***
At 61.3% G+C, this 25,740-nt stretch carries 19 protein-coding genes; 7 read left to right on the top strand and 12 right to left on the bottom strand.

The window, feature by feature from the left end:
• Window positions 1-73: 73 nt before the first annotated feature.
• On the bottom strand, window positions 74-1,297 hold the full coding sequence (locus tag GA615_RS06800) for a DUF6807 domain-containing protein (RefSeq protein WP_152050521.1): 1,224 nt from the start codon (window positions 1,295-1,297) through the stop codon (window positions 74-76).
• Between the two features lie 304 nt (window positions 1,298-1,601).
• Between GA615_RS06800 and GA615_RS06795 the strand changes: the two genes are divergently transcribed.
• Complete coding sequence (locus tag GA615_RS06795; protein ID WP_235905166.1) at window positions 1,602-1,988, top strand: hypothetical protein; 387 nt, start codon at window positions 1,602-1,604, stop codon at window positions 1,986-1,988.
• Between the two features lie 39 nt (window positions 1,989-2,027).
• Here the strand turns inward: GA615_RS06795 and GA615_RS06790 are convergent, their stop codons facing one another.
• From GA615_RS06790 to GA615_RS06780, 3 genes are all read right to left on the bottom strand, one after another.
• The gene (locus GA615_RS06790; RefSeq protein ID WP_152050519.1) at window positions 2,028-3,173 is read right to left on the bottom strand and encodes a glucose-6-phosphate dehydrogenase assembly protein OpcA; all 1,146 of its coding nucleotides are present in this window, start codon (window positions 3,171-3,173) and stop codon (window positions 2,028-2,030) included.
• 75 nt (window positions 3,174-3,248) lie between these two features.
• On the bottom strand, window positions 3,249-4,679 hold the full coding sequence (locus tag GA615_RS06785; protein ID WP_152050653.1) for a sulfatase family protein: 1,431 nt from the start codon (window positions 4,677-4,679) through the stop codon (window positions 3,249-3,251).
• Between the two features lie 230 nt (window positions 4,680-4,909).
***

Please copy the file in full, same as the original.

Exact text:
At 61.3% G+C, this 25,740-nt stretch carries 19 protein-coding genes; 7 read left to right on the top strand and 12 right to left on the bottom strand.

The window, feature by feature from the left end:
• Window positions 1-73: 73 nt before the first annotated feature.
• On the bottom strand, window positions 74-1,297 hold the full coding sequence (locus tag GA615_RS06800) for a DUF6807 domain-containing protein (RefSeq protein WP_152050521.1): 1,224 nt from the start codon (window positions 1,295-1,297) through the stop codon (window positions 74-76).
• Between the two features lie 304 nt (window positions 1,298-1,601).
• Between GA615_RS06800 and GA615_RS06795 the strand changes: the two genes are divergently transcribed.
• Complete coding sequence (locus tag GA615_RS06795; protein ID WP_235905166.1) at window positions 1,602-1,988, top strand: hypothetical protein; 387 nt, start codon at window positions 1,602-1,604, stop codon at window positions 1,986-1,988.
• Between the two features lie 39 nt (window positions 1,989-2,027).
• Here the strand turns inward: GA615_RS06795 and GA615_RS06790 are convergent, their stop codons facing one another.
• From GA615_RS06790 to GA615_RS06780, 3 genes are all read right to left on the bottom strand, one after another.
• The gene (locus GA615_RS06790; RefSeq protein ID WP_152050519.1) at window positions 2,028-3,173 is read right to left on the bottom strand and encodes a glucose-6-phosphate dehydrogenase assembly protein OpcA; all 1,146 of its coding nucleotides are present in this window, start codon (window positions 3,171-3,173) and stop codon (window positions 2,028-2,030) included.
• 75 nt (window positions 3,174-3,248) lie between these two features.
• On the bottom strand, window positions 3,249-4,679 hold the full coding sequence (locus tag GA615_RS06785; protein ID WP_152050653.1) for a sulfatase family protein: 1,431 nt from the start codon (window positions 4,677-4,679) through the stop codon (window positions 3,249-3,251).
• Between the two features lie 230 nt (window positions 4,680-4,909).